from Next to the Last Word,
Plain View Press, 1998
The comet passes close to earth tonight, slips almost
through lunar eclipse, but we will not be fertilized,
will not anguish to dust or turn to finer creatures
with sharp teeth for tearing meat-and heavy bones.
Vegetation will hold its own tonight.
There won't be a collision, oceans won't turn to deserts.
Ice caps won't move to the equator.
Our center will not become our rim. The comet is just
a fuzzy, yellow presence in the northern sky, tail-wiggling
across our window to the universe, which could be anything.
It will pierce something, sometime, but not us, not tonight.
The Firebird, whose heat we cannot imagine,
will be less hot than we are looking up at city lights
beneath a full moon-
Jesse leading off to third,
the pitcher faking a pick-off-
by this small comet that passes close enough for us to see-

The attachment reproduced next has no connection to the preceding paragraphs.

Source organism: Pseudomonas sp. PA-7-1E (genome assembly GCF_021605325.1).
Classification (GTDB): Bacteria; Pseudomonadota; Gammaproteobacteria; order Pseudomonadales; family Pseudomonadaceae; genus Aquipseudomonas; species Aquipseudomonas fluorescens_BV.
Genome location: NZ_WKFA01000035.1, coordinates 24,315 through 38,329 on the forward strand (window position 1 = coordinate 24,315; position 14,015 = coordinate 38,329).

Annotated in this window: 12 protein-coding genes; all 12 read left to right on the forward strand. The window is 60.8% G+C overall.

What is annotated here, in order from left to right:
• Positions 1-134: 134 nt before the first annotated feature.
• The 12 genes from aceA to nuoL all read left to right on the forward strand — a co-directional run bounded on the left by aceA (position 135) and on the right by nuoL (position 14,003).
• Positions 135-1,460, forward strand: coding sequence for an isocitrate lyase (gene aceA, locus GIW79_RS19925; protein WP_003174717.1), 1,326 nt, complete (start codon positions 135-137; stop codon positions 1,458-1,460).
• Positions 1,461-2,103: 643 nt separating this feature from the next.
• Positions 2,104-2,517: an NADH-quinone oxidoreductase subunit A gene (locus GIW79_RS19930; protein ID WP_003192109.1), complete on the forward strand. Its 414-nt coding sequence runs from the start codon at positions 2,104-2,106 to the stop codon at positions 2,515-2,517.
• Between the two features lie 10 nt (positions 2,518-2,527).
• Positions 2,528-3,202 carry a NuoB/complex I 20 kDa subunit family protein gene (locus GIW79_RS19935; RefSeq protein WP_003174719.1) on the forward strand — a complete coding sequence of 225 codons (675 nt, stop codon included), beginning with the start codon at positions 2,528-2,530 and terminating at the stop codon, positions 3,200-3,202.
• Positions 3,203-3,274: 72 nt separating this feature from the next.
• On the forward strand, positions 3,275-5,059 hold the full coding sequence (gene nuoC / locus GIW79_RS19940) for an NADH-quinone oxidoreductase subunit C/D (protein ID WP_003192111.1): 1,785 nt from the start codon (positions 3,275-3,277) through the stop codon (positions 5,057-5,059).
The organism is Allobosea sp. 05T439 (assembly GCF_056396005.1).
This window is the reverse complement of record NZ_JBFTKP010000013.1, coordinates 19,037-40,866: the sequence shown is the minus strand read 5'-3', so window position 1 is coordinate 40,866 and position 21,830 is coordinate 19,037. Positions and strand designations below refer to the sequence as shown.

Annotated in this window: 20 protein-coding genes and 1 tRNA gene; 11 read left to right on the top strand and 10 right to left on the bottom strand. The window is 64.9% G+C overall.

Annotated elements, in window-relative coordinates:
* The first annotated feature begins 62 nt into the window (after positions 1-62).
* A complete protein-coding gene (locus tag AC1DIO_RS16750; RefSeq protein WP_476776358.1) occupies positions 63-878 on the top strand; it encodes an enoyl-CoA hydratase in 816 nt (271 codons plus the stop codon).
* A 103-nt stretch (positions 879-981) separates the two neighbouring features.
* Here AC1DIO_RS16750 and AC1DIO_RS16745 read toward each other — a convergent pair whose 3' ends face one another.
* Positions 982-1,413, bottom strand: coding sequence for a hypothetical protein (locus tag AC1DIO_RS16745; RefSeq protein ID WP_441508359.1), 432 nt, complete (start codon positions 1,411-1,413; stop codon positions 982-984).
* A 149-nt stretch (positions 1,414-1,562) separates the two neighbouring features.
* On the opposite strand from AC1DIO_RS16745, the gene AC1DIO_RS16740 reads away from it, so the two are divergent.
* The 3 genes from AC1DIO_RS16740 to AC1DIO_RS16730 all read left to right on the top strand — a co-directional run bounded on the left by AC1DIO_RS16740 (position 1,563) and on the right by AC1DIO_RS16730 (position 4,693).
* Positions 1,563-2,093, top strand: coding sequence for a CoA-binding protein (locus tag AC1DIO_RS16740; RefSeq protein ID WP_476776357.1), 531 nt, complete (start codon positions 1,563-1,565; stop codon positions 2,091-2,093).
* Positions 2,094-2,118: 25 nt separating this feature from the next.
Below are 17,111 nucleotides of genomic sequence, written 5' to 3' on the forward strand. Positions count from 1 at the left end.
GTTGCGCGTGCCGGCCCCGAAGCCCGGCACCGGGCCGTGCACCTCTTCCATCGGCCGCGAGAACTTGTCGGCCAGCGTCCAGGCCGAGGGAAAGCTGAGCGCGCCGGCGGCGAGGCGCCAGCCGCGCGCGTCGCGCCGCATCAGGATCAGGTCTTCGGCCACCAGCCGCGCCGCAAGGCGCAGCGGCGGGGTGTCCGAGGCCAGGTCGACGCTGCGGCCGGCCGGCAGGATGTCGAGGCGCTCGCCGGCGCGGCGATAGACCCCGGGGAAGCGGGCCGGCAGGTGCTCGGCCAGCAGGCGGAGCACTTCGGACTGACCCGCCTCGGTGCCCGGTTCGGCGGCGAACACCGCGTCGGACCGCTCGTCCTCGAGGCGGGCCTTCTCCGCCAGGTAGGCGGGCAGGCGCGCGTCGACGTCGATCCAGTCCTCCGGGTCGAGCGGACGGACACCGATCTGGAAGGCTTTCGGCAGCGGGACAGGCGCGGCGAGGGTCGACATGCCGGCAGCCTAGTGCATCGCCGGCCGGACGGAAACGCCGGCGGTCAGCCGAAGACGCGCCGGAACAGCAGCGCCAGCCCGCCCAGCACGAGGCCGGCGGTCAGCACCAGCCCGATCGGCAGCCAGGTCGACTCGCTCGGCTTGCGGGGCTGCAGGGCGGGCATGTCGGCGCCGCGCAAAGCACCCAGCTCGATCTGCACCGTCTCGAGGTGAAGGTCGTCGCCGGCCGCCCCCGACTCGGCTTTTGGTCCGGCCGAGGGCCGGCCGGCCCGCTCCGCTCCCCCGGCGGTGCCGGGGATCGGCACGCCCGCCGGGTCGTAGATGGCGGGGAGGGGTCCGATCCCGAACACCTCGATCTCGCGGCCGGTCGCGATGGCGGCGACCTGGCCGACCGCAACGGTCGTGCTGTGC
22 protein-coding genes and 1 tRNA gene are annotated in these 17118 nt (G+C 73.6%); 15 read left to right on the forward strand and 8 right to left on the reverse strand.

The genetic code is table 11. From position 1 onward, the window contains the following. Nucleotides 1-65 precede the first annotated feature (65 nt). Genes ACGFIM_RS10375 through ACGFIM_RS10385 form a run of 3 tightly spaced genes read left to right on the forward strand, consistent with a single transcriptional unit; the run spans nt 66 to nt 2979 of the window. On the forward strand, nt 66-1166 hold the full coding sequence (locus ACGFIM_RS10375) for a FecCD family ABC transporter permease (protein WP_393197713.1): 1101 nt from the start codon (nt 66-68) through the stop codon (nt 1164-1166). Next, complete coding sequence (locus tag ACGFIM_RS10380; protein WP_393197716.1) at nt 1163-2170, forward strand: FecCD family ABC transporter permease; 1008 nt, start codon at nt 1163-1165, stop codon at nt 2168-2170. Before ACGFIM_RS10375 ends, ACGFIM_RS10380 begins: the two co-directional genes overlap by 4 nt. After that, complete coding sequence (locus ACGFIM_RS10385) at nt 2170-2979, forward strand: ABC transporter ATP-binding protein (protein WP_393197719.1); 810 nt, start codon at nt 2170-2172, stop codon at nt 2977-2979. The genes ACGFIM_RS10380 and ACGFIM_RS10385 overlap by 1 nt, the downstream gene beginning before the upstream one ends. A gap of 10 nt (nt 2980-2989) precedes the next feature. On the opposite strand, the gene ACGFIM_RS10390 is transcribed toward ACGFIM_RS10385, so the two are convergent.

a wild pitch, yellow star fuzz.
Someone is going to have a broken jaw.
But we will not be pierced tonight, are lucky tonight.
Our sun won't be obscured. We will not vanish
beneath layers of silt or petrify as pieces of us are replaced
by flint. Tonight somebody's safe.
And the ancient ball game we created won't be called tonight
by this wild pitch with its flirting journey to the great egg of space.
We'll play on tonight without a clue to the size or form,
meaning, origin or function of the game.
©copyright, Susan Bright
Susan Bright is the author of nineteen books of poetry. She is the editor of Plain View Press which since 1975 has published one-hundred-and-fifty books. Her work as a poet, publisher, activist and educator has taken her all over the United States and abroad. Her most recent book, The Layers of Our Seeing, is a collection of poetry, photographs and essays about peace done in collaboration with photographer Alan Pogue and Middle Eastern journalist, Muna Hamzeh.